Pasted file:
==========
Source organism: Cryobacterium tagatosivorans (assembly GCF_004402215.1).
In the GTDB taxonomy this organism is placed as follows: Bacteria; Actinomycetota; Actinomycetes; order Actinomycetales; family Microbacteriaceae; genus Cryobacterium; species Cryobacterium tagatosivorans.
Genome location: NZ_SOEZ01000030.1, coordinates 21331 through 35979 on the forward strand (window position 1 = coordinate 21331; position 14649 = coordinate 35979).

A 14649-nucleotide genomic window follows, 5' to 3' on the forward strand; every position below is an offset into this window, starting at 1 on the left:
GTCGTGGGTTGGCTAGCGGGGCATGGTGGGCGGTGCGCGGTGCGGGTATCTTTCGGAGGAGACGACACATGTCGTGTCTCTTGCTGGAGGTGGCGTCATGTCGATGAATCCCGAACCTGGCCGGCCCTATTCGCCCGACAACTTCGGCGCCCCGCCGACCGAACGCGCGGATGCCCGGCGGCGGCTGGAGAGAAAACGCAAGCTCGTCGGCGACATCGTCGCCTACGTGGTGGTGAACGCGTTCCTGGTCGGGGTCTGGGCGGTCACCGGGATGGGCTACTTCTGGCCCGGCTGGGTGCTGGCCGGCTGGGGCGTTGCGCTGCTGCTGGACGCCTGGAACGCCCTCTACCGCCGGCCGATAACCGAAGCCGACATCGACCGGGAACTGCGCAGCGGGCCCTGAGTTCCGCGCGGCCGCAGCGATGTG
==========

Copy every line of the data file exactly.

Source organism: Cryobacterium tagatosivorans (assembly GCF_004402215.1).
In the GTDB taxonomy this organism is placed as follows: Bacteria; Actinomycetota; Actinomycetes; order Actinomycetales; family Microbacteriaceae; genus Cryobacterium; species Cryobacterium tagatosivorans.
Genome location: NZ_SOEZ01000030.1, coordinates 21331 through 35979 on the forward strand (window position 1 = coordinate 21331; position 14649 = coordinate 35979).

A 14649-nucleotide genomic window follows, 5' to 3' on the forward strand; every position below is an offset into this window, starting at 1 on the left:
GTCGTGGGTTGGCTAGCGGGGCATGGTGGGCGGTGCGCGGTGCGGGTATCTTTCGGAGGAGACGACACATGTCGTGTCTCTTGCTGGAGGTGGCGTCATGTCGATGAATCCCGAACCTGGCCGGCCCTATTCGCCCGACAACTTCGGCGCCCCGCCGACCGAACGCGCGGATGCCCGGCGGCGGCTGGAGAGAAAACGCAAGCTCGTCGGCGACATCGTCGCCTACGTGGTGGTGAACGCGTTCCTGGTCGGGGTCTGGGCGGTCACCGGGATGGGCTACTTCTGGCCCGGCTGGGTGCTGGCCGGCTGGGGCGTTGCGCTGCTGCTGGACGCCTGGAACGCCCTCTACCGCCGGCCGATAACCGAAGCCGACATCGACCGGGAACTGCGCAGCGGGCCCTGAGTTCCGCGCGGCCGCAGCGATGTG